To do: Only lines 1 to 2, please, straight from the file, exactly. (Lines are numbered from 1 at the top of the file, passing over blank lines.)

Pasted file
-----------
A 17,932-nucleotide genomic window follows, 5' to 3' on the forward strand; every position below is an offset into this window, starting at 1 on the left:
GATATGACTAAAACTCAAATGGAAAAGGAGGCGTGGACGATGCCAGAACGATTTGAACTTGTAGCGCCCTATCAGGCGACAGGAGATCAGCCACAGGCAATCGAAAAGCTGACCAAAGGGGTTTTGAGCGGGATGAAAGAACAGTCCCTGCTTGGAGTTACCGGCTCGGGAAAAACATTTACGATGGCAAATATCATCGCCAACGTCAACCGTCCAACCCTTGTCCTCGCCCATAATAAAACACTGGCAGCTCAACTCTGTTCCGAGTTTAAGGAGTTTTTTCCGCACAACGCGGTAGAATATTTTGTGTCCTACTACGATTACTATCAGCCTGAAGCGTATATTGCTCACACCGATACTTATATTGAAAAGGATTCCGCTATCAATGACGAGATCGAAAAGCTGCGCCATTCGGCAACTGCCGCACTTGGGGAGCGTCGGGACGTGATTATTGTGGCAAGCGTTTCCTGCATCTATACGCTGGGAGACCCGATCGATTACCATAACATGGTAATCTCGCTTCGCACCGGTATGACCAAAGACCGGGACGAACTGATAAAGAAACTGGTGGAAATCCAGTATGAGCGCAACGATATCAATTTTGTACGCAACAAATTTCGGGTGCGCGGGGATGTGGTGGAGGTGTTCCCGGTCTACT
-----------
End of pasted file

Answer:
A 17,932-nucleotide genomic window follows, 5' to 3' on the forward strand; every position below is an offset into this window, starting at 1 on the left:
GATATGACTAAAACTCAAATGGAAAAGGAGGCGTGGACGATGCCAGAACGATTTGAACTTGTAGCGCCCTATCAGGCGACAGGAGATCAGCCACAGGCAATCGAAAAGCTGACCAAAGGGGTTTTGAGCGGGATGAAAGAACAGTCCCTGCTTGGAGTTACCGGCTCGGGAAAAACATTTACGATGGCAAATATCATCGCCAACGTCAACCGTCCAACCCTTGTCCTCGCCCATAATAAAACACTGGCAGCTCAACTCTGTTCCGAGTTTAAGGAGTTTTTTCCGCACAACGCGGTAGAATATTTTGTGTCCTACTACGATTACTATCAGCCTGAAGCGTATATTGCTCACACCGATACTTATATTGAAAAGGATTCCGCTATCAATGACGAGATCGAAAAGCTGCGCCATTCGGCAACTGCCGCACTTGGGGAGCGTCGGGACGTGATTATTGTGGCAAGCGTTTCCTGCATCTATACGCTGGGAGACCCGATCGATTACCATAACATGGTAATCTCGCTTCGCACCGGTATGACCAAAGACCGGGACGAACTGATAAAGAAACTGGTGGAAATCCAGTATGAGCGCAACGATATCAATTTTGTACGCAACAAATTTCGGGTGCGCGGGGATGTGGTGGAGGTGTTCCCGGTCTACT